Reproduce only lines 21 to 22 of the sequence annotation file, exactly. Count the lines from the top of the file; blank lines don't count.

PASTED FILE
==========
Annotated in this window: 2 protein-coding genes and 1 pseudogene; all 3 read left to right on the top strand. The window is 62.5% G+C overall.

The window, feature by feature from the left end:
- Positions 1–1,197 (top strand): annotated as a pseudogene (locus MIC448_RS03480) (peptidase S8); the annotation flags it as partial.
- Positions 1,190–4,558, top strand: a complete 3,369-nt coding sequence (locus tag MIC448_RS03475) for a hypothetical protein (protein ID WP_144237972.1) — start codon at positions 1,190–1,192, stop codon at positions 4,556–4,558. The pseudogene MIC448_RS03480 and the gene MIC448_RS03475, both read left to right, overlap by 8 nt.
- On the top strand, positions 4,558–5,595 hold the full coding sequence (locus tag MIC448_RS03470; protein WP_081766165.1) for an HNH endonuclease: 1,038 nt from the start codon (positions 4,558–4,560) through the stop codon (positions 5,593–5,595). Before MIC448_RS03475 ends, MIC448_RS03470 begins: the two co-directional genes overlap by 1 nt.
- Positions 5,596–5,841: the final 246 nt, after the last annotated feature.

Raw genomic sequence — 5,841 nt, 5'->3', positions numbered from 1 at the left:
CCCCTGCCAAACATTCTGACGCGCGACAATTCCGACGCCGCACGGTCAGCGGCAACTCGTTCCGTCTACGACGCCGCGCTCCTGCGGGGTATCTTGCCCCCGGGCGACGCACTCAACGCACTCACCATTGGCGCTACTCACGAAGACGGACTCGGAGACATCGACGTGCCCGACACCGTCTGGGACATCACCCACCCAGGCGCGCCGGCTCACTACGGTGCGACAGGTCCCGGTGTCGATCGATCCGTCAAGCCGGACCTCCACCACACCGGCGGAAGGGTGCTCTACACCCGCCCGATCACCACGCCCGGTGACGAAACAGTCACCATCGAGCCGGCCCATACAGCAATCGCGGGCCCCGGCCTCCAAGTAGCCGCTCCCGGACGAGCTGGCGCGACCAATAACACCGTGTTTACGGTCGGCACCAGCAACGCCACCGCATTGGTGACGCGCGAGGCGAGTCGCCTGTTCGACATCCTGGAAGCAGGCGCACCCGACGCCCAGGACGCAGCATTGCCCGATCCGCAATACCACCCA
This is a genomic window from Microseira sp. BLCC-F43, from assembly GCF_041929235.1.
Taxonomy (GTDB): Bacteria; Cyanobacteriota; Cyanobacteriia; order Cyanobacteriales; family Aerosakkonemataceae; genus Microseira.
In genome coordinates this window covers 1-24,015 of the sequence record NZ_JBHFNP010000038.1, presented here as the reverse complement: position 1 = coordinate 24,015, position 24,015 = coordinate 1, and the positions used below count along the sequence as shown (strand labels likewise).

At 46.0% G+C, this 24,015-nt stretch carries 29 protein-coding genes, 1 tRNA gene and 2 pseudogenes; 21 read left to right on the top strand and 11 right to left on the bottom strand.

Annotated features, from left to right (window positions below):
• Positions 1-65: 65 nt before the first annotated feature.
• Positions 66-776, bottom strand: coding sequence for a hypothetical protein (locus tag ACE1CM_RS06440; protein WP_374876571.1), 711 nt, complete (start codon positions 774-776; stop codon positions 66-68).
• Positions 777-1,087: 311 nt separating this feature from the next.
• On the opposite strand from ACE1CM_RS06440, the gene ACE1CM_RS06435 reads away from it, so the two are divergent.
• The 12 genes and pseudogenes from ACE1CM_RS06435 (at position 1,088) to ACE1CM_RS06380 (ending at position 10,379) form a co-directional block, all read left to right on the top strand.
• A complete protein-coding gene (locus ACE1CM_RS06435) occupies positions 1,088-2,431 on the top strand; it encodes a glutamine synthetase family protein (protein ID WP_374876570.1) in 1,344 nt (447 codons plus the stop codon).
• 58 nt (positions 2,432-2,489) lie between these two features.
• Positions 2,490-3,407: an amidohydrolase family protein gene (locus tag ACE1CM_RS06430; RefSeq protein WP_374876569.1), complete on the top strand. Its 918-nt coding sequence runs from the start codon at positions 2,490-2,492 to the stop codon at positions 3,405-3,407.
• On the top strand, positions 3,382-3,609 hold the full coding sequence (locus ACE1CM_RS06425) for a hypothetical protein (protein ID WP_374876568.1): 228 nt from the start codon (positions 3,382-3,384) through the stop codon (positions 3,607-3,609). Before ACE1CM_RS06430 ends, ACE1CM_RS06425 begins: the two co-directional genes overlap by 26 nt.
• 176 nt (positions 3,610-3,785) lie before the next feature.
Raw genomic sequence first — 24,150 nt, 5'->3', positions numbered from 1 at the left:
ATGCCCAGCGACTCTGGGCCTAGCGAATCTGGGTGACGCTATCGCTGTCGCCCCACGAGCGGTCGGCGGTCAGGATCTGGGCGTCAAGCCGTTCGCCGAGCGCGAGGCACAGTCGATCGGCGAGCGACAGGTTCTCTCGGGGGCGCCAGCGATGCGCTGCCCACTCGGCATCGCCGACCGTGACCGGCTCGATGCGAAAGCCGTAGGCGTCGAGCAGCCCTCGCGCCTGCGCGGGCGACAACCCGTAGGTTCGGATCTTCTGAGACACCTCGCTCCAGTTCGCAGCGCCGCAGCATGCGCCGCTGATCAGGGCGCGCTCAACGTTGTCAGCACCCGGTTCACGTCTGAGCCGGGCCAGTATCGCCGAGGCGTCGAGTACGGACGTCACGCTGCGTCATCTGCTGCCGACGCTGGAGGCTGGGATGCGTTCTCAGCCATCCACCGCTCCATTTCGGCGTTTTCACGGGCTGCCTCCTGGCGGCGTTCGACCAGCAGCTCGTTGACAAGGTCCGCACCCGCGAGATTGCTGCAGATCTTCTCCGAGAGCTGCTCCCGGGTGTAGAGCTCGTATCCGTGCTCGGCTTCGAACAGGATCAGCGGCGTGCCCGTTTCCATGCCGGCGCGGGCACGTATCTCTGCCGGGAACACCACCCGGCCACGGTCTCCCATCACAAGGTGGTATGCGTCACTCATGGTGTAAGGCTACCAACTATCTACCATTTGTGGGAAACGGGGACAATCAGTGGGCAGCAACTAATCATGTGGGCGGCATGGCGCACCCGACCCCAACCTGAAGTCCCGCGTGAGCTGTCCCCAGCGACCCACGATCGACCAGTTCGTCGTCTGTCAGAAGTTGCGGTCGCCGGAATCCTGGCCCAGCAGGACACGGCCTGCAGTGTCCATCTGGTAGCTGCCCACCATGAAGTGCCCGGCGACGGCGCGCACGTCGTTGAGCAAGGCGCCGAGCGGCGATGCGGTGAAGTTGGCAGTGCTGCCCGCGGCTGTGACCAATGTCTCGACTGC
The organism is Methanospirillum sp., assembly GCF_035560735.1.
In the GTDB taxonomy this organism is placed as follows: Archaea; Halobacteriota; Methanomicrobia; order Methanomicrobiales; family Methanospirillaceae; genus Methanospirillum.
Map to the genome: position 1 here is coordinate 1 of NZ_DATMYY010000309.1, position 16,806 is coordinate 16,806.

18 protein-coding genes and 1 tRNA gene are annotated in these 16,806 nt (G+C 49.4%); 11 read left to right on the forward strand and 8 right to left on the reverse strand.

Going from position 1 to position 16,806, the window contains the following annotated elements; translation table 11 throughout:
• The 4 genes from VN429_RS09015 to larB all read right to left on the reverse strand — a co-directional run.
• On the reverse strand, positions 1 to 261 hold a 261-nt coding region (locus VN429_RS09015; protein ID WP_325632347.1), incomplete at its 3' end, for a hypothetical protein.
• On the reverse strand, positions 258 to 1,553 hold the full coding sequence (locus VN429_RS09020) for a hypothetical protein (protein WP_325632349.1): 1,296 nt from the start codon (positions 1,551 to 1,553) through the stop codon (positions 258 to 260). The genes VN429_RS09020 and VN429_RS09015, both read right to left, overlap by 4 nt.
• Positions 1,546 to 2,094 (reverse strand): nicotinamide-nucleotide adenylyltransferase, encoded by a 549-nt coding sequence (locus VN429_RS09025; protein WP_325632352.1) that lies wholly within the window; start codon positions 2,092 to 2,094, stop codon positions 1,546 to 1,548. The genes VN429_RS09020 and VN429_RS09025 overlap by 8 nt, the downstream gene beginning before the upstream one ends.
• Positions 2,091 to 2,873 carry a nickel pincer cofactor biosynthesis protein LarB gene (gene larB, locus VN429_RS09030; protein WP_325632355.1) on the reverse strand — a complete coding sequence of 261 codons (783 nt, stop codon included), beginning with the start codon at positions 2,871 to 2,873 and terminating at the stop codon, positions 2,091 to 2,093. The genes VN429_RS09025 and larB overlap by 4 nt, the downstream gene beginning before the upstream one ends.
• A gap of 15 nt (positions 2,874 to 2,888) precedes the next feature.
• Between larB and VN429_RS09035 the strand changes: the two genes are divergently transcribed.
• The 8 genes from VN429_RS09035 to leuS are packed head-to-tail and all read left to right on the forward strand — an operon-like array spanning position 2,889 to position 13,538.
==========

• Positions 2,490-3,407: an amidohydrolase family protein gene (locus tag ACE1CM_RS06430; RefSeq protein WP_374876569.1), complete on the top strand. Its 918-nt coding sequence runs from the start codon at positions 2,490-2,492 to the stop codon at positions 3,405-3,407.
• On the top strand, positions 3,382-3,609 hold the full coding sequence (locus ACE1CM_RS06425) for a hypothetical protein (protein ID WP_374876568.1): 228 nt from the start codon (positions 3,382-3,384) through the stop codon (positions 3,607-3,609). Before ACE1CM_RS06430 ends, ACE1CM_RS06425 begins: the two co-directional genes overlap by 26 nt.